Initially, freight was the main item hauled but soon passenger service was added and for $.35 a person could travel from Santa Ana to Newport Beach ($.50 round-trip). During summer months passengers could ride to the wharf and for $2 ride the S.S. Hermosa to Catalina (which represents about $30 in today's dollars). Passengers deciding to stay overnight could stay at the Newport Hotel built near the wharf by the McFaddens in 1893.

The wharf quickly became an important port and by 1893 cargo handled at McFadden's Wharf represented 25% of the total “Los Angeles” port traffic. In fact, Newport was second to San Pedro among Los Angeles ports that year. (The Santa Fe Wharf at Redondo Beach normally carried a greater percent of the traffic than Newport, but when it was damaged by storms, the Santa Fe would generally switch their loads to the McFadden Wharf.) By the mid-1890s, the railroad had become the largest business in Orange County.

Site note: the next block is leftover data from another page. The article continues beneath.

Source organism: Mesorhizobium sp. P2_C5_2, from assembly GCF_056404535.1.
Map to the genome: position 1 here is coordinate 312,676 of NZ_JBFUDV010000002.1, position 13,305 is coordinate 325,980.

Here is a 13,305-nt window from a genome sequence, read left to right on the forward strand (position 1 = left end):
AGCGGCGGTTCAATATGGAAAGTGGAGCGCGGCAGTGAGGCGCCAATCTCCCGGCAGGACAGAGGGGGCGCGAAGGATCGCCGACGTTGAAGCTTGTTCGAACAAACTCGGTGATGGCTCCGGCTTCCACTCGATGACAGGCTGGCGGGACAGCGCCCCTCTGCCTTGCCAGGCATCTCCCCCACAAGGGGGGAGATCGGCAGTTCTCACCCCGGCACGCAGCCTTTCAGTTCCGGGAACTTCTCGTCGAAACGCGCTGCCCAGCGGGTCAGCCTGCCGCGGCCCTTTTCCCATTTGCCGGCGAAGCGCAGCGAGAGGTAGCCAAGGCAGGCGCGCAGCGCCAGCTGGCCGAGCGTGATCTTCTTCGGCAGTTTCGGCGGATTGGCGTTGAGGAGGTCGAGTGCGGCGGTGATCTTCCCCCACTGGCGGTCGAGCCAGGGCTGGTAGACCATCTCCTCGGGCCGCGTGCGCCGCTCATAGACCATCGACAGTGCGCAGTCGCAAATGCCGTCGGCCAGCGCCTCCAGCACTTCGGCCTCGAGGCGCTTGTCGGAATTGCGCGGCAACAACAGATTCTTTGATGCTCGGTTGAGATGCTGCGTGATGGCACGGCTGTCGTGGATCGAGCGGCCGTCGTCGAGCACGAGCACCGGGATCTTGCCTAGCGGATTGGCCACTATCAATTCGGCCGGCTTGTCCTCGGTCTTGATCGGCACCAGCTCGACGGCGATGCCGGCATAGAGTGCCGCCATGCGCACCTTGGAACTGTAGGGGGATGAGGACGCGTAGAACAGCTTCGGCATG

Trains didn't run on Sunday and on that day anglers fishing the productive waters around the wharf would jam the pier. However, local railroad historian Steve Donaldson, an expert on the McFadden’s, reports that they apparently closed the wharf for a period of time to anglers (although he doesn't know the cause of this Grinch-like behavior). A.J. McFadden himself is quoted as saying that he could catch a dozen yellowtail anytime he wanted from the wharf.

In 1898, the McFadden brothers decided to sell the railroad and its wharf. A year later, in 1899, William Andrews Clark and his brother J. Ross Clark (a millionaire sugar-beet tycoon and U.S. Senator) bought the railroad. That same year Congress appropriated nearly three million dollars for the harbor at San Pedro, an act that spelled doom for the McFadden Wharf (since it couldn't compete with the well protected harbor to the north).